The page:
Simmer Time

Toddler temper tantrums are no fun! Emily Blewett walks us through Moms on Call’s Technique for opening our littles’ hearts for instruction.

Not your ordinary time out. Simmer Time is a discipline tool that will open up our children’s heart to instruction. We use this consequence when implementing the three point teaching technique referenced in Moms on Call’s No Nonsense Toddler Book. This is an effective, positive, and helpful tool, but it requires time and patience.

What age can I start to implement Simmer Time?

15 Months and Older

Why should we implement Simmer Time?

The goal of Simmer Time is to give you and your child time to calm down in a separate environment.

“There is wisdom in modeling the importance of taking breaks (Simmer Time) and not speaking in anger. ‘In your anger do not sin’ (Ephesians 4:26). That Scripture reminds us we’re going to feel strong emotions. Feelings are just feelings. The important thing is what we do with the feelings.” – Goff, S., Trevathan, M. M., & Thomas, D. L. (2017).Are My Kids on Track?: The 12 Emotional, Social, and Spiritual Milestones Your Child Needs to Reach

We cannot place important truths into our child’s heart in the midst of a tantrum. It is Simmer Time that opens up their heart to instruction. By helping them learn to control their frustration and calm down. It’s also an effective time for us to regroup, simmer down and plan our special HUG moment.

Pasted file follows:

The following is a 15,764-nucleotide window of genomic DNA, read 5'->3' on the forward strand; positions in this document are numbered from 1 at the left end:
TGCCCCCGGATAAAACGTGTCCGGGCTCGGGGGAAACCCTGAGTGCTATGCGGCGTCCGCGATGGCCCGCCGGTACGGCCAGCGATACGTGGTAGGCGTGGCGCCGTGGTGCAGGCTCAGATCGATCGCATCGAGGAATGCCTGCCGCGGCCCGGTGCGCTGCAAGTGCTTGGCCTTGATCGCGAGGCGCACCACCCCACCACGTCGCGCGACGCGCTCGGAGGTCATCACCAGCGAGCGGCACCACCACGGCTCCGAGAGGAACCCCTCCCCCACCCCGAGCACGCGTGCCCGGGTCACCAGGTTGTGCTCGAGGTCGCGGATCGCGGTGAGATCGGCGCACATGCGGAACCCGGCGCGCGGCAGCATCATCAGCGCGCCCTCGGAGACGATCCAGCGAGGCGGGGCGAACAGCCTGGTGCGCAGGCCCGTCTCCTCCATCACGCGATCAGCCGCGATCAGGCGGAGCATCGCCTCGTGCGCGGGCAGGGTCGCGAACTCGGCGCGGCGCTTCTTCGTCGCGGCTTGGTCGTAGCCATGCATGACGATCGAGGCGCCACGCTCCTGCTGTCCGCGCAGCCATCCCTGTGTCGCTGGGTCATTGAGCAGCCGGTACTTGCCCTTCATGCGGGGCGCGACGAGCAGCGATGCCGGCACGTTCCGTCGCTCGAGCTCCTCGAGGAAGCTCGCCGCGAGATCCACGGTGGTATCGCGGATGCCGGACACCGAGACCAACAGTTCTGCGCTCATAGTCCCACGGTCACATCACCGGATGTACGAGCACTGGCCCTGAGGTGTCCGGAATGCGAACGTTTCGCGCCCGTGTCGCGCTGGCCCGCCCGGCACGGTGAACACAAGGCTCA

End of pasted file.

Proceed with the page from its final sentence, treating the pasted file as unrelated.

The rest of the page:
What does it look like?

It looks different for each family. The goal is, that once you have consistently implemented simmer time correctly with the three point teaching technique you shouldn’t have to use it often. I started off implementing Simmer Time with my daughter when she was 15 months old. We began with 5 minutes then as she got older, I realized I was having to put her in Simmer Time more, so I increased the time to 10 minutes then again I noticed we were having to use it more often and I increased the time to 15 minutes. I now put her in Simmer Time for 10-15 minutes.

We cannot be successful with our HUG moment until they settle down and that window opens. This is when our opportunity to really make a difference and place important truths into our child’s heart.

My daughter is Social by Design, which means she doesn’t like to be put in Simmer Time because she is separated from people and boy does she loves people. I would set the timer on my phone then go in when it was time for Simmer Time to be over and I would hold her, give her a 1-2 minutes to calm down and love on her then say our HUG moment. She would throw the biggest tantrum while in Simmer Time. I recall the first time that she ever climbed out of her crib was in Simmer Time. Once she was in a big girl bed, we had her room completely child-proofed and during Simmer Time, she would pull and bang at the door and scream. She’d even put her cute little fingers under the door and yell for me. It was hard for me at times, but I knew in my heart this was the best thing for us to both be separated and have time to calm down.